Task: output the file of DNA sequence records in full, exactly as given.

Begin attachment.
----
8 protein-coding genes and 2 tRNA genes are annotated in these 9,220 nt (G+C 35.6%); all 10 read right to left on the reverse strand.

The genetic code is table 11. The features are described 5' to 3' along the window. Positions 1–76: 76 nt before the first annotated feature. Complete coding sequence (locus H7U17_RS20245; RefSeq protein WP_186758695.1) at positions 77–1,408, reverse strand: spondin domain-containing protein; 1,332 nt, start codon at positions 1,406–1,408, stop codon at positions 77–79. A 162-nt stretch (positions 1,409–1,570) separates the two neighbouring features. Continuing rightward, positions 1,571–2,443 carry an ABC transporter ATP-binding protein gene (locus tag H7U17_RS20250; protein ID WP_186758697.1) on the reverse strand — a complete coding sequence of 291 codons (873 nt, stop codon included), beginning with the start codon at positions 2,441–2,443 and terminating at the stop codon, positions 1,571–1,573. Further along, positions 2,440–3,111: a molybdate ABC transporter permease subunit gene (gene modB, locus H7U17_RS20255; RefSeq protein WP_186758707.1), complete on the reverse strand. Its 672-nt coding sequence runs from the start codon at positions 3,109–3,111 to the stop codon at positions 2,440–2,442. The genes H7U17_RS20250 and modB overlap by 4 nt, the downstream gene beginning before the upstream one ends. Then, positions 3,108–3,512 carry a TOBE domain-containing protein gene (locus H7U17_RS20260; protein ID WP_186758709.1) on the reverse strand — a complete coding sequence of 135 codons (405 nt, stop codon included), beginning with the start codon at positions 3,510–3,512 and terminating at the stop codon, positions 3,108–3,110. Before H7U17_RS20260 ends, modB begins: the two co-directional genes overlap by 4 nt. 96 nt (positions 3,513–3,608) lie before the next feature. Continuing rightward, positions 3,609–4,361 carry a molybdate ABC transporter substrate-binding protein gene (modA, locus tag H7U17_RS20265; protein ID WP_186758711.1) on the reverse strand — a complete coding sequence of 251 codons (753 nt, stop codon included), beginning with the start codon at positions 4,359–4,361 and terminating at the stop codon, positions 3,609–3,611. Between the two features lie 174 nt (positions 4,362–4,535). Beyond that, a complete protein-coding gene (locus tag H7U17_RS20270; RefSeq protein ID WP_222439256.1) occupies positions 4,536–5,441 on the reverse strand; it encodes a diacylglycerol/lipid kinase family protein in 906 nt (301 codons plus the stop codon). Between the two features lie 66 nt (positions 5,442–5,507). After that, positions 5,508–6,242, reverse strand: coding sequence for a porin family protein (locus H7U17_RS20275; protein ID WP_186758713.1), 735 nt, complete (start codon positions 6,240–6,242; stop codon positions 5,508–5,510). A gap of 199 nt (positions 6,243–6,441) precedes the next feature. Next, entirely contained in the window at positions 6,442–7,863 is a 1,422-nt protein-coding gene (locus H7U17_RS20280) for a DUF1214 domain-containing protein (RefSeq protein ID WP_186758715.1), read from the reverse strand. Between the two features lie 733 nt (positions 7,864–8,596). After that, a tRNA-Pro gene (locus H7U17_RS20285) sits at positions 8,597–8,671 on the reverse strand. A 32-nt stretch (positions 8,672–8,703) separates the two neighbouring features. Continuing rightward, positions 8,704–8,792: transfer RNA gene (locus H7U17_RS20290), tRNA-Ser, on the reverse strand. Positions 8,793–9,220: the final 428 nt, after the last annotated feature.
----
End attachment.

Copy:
8 protein-coding genes and 2 tRNA genes are annotated in these 9,220 nt (G+C 35.6%); all 10 read right to left on the reverse strand.

The genetic code is table 11. The features are described 5' to 3' along the window. Positions 1–76: 76 nt before the first annotated feature. Complete coding sequence (locus H7U17_RS20245; RefSeq protein WP_186758695.1) at positions 77–1,408, reverse strand: spondin domain-containing protein; 1,332 nt, start codon at positions 1,406–1,408, stop codon at positions 77–79. A 162-nt stretch (positions 1,409–1,570) separates the two neighbouring features. Continuing rightward, positions 1,571–2,443 carry an ABC transporter ATP-binding protein gene (locus tag H7U17_RS20250; protein ID WP_186758697.1) on the reverse strand — a complete coding sequence of 291 codons (873 nt, stop codon included), beginning with the start codon at positions 2,441–2,443 and terminating at the stop codon, positions 1,571–1,573. Further along, positions 2,440–3,111: a molybdate ABC transporter permease subunit gene (gene modB, locus H7U17_RS20255; RefSeq protein WP_186758707.1), complete on the reverse strand. Its 672-nt coding sequence runs from the start codon at positions 3,109–3,111 to the stop codon at positions 2,440–2,442. The genes H7U17_RS20250 and modB overlap by 4 nt, the downstream gene beginning before the upstream one ends. Then, positions 3,108–3,512 carry a TOBE domain-containing protein gene (locus H7U17_RS20260; protein ID WP_186758709.1) on the reverse strand — a complete coding sequence of 135 codons (405 nt, stop codon included), beginning with the start codon at positions 3,510–3,512 and terminating at the stop codon, positions 3,108–3,110. Before H7U17_RS20260 ends, modB begins: the two co-directional genes overlap by 4 nt. 96 nt (positions 3,513–3,608) lie before the next feature. Continuing rightward, positions 3,609–4,361 carry a molybdate ABC transporter substrate-binding protein gene (modA, locus tag H7U17_RS20265; protein ID WP_186758711.1) on the reverse strand — a complete coding sequence of 251 codons (753 nt, stop codon included), beginning with the start codon at positions 4,359–4,361 and terminating at the stop codon, positions 3,609–3,611. Between the two features lie 174 nt (positions 4,362–4,535). Beyond that, a complete protein-coding gene (locus tag H7U17_RS20270; RefSeq protein ID WP_222439256.1) occupies positions 4,536–5,441 on the reverse strand; it encodes a diacylglycerol/lipid kinase family protein in 906 nt (301 codons plus the stop codon). Between the two features lie 66 nt (positions 5,442–5,507). After that, positions 5,508–6,242, reverse strand: coding sequence for a porin family protein (locus H7U17_RS20275; protein ID WP_186758713.1), 735 nt, complete (start codon positions 6,240–6,242; stop codon positions 5,508–5,510). A gap of 199 nt (positions 6,243–6,441) precedes the next feature. Next, entirely contained in the window at positions 6,442–7,863 is a 1,422-nt protein-coding gene (locus H7U17_RS20280) for a DUF1214 domain-containing protein (RefSeq protein ID WP_186758715.1), read from the reverse strand. Between the two features lie 733 nt (positions 7,864–8,596). After that, a tRNA-Pro gene (locus H7U17_RS20285) sits at positions 8,597–8,671 on the reverse strand. A 32-nt stretch (positions 8,672–8,703) separates the two neighbouring features. Continuing rightward, positions 8,704–8,792: transfer RNA gene (locus H7U17_RS20290), tRNA-Ser, on the reverse strand. Positions 8,793–9,220: the final 428 nt, after the last annotated feature.